Turkish President Recep Tayyip Erdogan’s purges extend to foreign citizens

Osman_Kavala

Turkey TurkeyThe purges of Turkish President Recep Tayyip Erdogan also extend to foreign citizens. While the wave of arrests and convictions against political opponents, accused of taking part in the failed coup of 2016, continues unabated, now the diplomats of Canada, France, Finland, Denmark have also ended up in the sights of the Sultan of Ankara.

Germany, Holland, New Zealand, Norway, Sweden, and the United States. Their guilt is asking for the release of Osman Kavala, the philanthropist in prison for four years without a conviction. The president first summoned the ten ambassadors and then threatened their expulsion: “I told our interior minister that we cannot allow ourselves the luxury of hosting these people in our country,” he said.

Yesterday, after the letter asking for the immediate release of the 64-year-old philanthropist, the diplomats were summoned by the Foreign Ministry, also following the Minister of Justice, Abdelhamid Gul, and the Minister of the Interior’s protests Suleyman Soylu. The latter recalled the independence of the Turkish judiciary. The leaders of Ankara’s diplomacy then defined the statement as “unacceptable” and “beyond measure.”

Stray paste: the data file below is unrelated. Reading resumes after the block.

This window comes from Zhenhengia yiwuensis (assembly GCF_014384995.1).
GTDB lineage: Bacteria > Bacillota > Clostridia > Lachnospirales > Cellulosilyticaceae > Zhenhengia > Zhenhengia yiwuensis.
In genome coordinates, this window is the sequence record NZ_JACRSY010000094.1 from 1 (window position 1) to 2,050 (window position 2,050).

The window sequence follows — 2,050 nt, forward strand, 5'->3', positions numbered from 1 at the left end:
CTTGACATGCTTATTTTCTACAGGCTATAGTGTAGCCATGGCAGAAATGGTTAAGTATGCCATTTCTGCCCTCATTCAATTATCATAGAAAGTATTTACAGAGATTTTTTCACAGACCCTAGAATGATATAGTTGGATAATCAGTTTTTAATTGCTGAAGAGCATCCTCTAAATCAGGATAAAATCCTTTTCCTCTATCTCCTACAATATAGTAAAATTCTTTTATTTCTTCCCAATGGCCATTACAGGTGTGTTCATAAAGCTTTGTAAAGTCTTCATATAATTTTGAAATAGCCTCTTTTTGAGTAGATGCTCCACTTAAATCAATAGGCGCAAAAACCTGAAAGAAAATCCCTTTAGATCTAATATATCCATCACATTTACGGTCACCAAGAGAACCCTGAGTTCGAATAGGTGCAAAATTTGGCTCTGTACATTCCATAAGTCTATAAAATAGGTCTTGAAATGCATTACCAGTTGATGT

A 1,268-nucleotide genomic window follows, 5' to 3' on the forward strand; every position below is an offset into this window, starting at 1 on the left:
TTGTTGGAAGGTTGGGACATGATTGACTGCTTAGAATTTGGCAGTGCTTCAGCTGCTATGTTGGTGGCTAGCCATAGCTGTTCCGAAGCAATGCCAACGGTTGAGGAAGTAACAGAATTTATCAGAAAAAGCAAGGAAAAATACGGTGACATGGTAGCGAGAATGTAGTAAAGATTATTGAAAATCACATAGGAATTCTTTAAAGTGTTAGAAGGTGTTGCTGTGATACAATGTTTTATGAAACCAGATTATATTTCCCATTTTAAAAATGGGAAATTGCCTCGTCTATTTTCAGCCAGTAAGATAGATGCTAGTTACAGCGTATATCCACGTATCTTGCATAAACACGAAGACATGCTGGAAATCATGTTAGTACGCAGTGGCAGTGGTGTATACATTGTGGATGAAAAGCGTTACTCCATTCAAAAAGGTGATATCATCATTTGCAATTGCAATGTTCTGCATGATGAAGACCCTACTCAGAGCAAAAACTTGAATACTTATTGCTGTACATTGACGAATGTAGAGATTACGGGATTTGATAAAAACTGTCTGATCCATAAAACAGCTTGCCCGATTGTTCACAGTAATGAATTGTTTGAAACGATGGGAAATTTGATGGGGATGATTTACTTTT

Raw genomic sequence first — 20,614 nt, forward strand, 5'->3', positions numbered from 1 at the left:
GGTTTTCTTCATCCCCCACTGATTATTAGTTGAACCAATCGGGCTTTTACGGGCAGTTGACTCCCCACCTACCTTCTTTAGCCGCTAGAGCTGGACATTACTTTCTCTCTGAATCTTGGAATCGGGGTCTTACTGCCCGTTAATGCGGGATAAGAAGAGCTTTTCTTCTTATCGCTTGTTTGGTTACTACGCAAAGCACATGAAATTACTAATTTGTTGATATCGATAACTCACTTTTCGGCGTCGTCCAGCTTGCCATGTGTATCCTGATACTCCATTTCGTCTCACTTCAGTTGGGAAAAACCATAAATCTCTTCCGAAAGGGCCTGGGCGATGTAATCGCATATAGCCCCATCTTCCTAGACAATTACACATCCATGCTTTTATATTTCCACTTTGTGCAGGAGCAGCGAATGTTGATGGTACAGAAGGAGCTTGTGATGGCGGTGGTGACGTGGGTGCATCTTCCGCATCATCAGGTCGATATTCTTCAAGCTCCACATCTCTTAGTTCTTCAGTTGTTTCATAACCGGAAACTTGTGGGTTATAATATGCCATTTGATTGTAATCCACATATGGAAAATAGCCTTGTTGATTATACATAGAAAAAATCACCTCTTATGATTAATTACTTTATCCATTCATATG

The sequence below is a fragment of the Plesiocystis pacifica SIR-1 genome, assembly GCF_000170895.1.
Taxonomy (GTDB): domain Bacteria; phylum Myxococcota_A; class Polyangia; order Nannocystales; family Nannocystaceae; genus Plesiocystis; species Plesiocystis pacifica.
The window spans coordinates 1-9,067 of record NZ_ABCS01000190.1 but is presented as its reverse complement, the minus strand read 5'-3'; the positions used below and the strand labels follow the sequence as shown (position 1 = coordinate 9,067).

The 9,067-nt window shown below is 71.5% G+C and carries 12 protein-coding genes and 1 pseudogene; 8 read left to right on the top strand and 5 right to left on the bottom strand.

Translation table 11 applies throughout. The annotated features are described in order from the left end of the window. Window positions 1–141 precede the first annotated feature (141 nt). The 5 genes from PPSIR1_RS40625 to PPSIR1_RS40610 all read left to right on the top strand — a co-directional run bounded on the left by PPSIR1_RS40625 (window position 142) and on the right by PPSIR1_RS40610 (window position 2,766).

A leader of Turkish civil society, Kavala, has been in prison since November 2017 on charges of taking part in the 2016 coup attempt and participating in the 2013 anti-government demonstrations in Gezi Park. However, the philanthropist has rejected all the accusations against him. On 18 October 2017, he was arrested as soon as he landed at Istanbul airport on his return from a trip to the Kurdish-majority Turkish southeast. He took care of various projects related to the defense of minorities and human rights.

Well-known at home and abroad, Kavala was acquitted of accusations associated with the anti-government protests of 2013 in February last year. Still, a few hours after the acquittal, he was joined by new charges relating to an alleged role in the attempted coup. He was and then remained in Silivri prison, on the outskirts of Istanbul, where he has been for four years. In 2019 the European Court of Human Rights had asked for his release, and the Council of Europe, to which Turkey joined in 1950, made it known that if Kavala is not released by the end of the month, it could open a procedure for infringement against Ankara.

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